When it comes to digital health records, electronic silos are no better than paper silos.
In the old days - and unfortunately in many cases in the present day - the world of patient health records was typified by the dreaded clipboard at the front desk, and the seemingly endless (and repetitive) intake forms which one has to fill out when you travel from a primary-care provider to a specialist, from the specialist to a lab or imaging center, and yet another set of forms when you are finally treated at a clinic or hospital.
The thought was: Why couldn’t all that data be collected one time and stored electronically somewhere, so the patient wouldn’t have to repeat it each time they sought medical care? Why couldn’t a physician's office or medical clinic obtain all the history from previous medical encounters, and not re-enter it into their own medical records systems?
This was the thinking literally decades ago, when virtually all industries were beginning to embrace technologies to automate and streamline work flow, give access to necessary information to all stakeholders within the work flow stream, and to eliminate errors of handwriting and the many threats of loss due to paper records from fire, flood, or theft.
The promise of digital health in general, and EHRs in particular, was to eliminate all this record duplication and waste, with its concomitant errors and omissions.
Fast forward about 30 years, and we have the ARRA/HITECH act, which threw literally tens of billions of dollars towards healthcare IT adoption. We have hundreds of EHR systems, and we have thousands of ancillary digital health systems and subsystems.
But in reality, most of these systems still don’t “talk” to each other. If you go to your primary-care physician, he has digital system "X" for practice management and scheduling, and perhaps system "Y" for billing, coding, and insurance payments, and system "Z" for clinical functions like labs, prescriptions, and clinical encounters. (In fact you are fortunate if your primary-care physician even has these systems, because the rate of penetration and adoption among primary care is still well below 50 percent in actual practice.)
When you go from your primary-care physician to a specialist, you are more likely to encounter more automation, and a completely different version of systems "X," "Y," and "Z" (almost makes me think of The Cat in the Hat). But there is very limited interconnectivity and interoperability between and among different providers, clinics and acute care facilities, and their different electronic records systems. Even if a given provider has up-to-date electronic patient healthcare systems, it is unlikely that he/she can transfer that information to another provider or clinic across a different episode of care.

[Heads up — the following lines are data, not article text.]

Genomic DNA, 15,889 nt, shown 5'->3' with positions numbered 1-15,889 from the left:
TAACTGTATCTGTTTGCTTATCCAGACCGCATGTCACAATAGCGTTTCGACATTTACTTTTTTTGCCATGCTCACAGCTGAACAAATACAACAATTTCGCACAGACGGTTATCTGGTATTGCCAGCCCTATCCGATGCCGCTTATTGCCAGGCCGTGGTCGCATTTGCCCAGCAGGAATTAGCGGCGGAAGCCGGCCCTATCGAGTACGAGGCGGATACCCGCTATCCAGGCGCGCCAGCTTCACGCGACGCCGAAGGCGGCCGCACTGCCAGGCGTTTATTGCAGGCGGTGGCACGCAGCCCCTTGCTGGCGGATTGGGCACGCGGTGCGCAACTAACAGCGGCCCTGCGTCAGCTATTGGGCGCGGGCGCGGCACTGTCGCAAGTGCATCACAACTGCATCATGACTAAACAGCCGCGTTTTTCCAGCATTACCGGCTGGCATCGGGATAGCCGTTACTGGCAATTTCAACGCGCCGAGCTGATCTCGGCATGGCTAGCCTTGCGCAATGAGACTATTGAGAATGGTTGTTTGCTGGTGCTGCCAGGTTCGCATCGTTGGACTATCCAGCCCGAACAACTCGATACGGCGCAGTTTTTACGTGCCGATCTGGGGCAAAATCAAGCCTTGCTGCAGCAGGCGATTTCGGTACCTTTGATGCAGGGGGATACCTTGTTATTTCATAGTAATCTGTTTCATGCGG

So in many cases the electronic record - or a subset of that record - is printed off or faxed from one provider or clinic to another. And even within a clinic, many times there is limited sharing of data seamlessly between/among systems.
Part of this issue is technical. Systems have been developed by different companies and with different designs, so many times it is necessary for interface systems to allow for data sharing. Many technical standards have been developed to enable this data sharing, and this has led to significant progress in improving interoperability and data sharing.
And much work needs to be done to continue to improve technology systems - including software as well as user devices - to make it more functional for clinicians and other healthcare professionals.
But part of this issue is not technical, it is operational. A lot of this inefficiency is a function of history and inertia. If you look at the recent hiring trends - which have held fairly steady for at least the last decade - one of the greatest growth sectors has been in healthcare. And the vast majority of those new hire positions are not clinical, they are administrative. Or, as a CEO of a large integrated physician network stated at a healthcare forum our company recently hosted: “One person’s waste is another person’s paycheck.”
One irony is that on the medical technology side - imaging, robotic surgery, implants, to name a few - there has been a veritable technology “arms race” to develop and implement the latest and greatest technology tools. The medical records side, on the other hand, has lagged terribly.
So much more work is needed. Merely digitizing the patient records, without allowing them to be easily shared within clinics and across boundaries of care, does not provide the full benefit of electronic healthcare systems. All parties - hardware and software technology designers, systems integrators and implementers, business office, and clinical staff - need to work together to maximize and realize the promise of improved healthcare using automation and digital systems.
All other industries - financial services, transportation, hospitality, manufacturing - have shown the way. Healthcare needs to follow suit.